In another study, composite iron oxide/gold particles were prepared by the on-site reduction of an inorganic Au salt by polyethyleneimine attached to iron oxide nanoparticles [46]. The resulting hybrid material exhibited superparamagnetic properties and plasmonic response in a dark-field microscope, suggesting the possibility of a dual-imaging probe. Interestingly, the attachment of gold nanoparticles may significantly reduce the cytotoxicity of the obtained material [46]. A comprehensive understanding of the biological activity of metal nanoparticles is important for a number of reasons, e.g., to avoid overestimations of their toxicity [42,43].
Hybrid materials based on nanocrystalline semiconductor matrixes, SnO2 or In2O3, and heterocyclic Ru (II) complex as a photosensitizer were studied as gas sensors operating under photoactivation with visible light at room temperature [47]. The sensitivity indicated by functional measurements was sufficient to detect 0.25–2 ppm of NO2. The role of the organic dye in the hybrid structure was to shift the photosensitivity range towards the low energies (longer wavelengths).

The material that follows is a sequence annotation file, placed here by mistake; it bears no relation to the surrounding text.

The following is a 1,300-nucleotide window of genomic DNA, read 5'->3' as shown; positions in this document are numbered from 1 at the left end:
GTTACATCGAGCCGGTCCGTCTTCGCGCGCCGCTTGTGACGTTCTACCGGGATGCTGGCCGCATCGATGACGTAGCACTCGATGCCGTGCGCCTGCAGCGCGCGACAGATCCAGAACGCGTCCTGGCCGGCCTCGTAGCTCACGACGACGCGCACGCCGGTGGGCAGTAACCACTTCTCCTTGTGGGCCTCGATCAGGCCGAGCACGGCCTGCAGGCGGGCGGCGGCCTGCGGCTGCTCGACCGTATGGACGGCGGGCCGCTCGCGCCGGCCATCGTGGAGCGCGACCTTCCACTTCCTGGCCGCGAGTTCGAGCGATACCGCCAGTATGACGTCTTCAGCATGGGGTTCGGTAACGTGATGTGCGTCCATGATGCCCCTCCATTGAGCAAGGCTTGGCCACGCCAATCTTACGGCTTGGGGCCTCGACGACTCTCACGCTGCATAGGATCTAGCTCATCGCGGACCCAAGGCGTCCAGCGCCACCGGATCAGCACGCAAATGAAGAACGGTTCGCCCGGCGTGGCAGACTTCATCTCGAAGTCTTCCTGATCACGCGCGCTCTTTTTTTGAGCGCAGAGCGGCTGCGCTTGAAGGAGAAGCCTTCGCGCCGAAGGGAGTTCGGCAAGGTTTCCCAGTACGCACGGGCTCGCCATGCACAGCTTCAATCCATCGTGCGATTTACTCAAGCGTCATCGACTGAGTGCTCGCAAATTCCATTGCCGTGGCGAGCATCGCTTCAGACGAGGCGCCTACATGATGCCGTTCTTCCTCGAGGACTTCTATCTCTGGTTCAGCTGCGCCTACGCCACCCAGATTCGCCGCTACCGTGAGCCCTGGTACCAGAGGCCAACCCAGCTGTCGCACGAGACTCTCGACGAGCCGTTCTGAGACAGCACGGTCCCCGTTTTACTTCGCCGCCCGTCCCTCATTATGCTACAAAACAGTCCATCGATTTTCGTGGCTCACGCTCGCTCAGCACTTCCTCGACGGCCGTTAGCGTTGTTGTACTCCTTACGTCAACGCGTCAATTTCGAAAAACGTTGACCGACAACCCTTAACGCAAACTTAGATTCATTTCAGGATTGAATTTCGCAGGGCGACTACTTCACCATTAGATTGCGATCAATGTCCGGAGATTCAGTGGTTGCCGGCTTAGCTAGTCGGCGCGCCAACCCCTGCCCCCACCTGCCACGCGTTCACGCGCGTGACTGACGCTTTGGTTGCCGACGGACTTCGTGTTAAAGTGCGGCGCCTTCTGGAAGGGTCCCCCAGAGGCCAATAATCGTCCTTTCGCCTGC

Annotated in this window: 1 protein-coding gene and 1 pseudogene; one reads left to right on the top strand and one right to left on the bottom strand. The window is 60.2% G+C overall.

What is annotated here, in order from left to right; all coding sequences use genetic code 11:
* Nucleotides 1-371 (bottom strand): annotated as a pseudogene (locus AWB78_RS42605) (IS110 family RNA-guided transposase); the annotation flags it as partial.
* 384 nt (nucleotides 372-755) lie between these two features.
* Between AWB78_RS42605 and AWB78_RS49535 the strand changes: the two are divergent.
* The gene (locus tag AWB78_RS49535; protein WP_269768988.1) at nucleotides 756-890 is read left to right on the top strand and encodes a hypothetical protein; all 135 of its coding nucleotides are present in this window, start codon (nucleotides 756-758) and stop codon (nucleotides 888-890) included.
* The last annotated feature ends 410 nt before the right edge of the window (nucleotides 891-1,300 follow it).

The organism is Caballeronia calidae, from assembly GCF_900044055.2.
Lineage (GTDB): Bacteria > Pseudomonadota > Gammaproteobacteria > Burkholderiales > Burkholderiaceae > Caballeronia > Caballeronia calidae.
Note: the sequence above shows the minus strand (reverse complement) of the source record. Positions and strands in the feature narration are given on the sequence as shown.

The translation of molecular-level interactions to the nanoscale level, followed by the specific assembling of microscale morphology, was reported for supramolecular organogels [48]. The study shows a novel example of aerogel prepared from a supramolecular gel, with a molecular-level understanding of the bottom-up assembling mechanism rarely achieved in structural studies.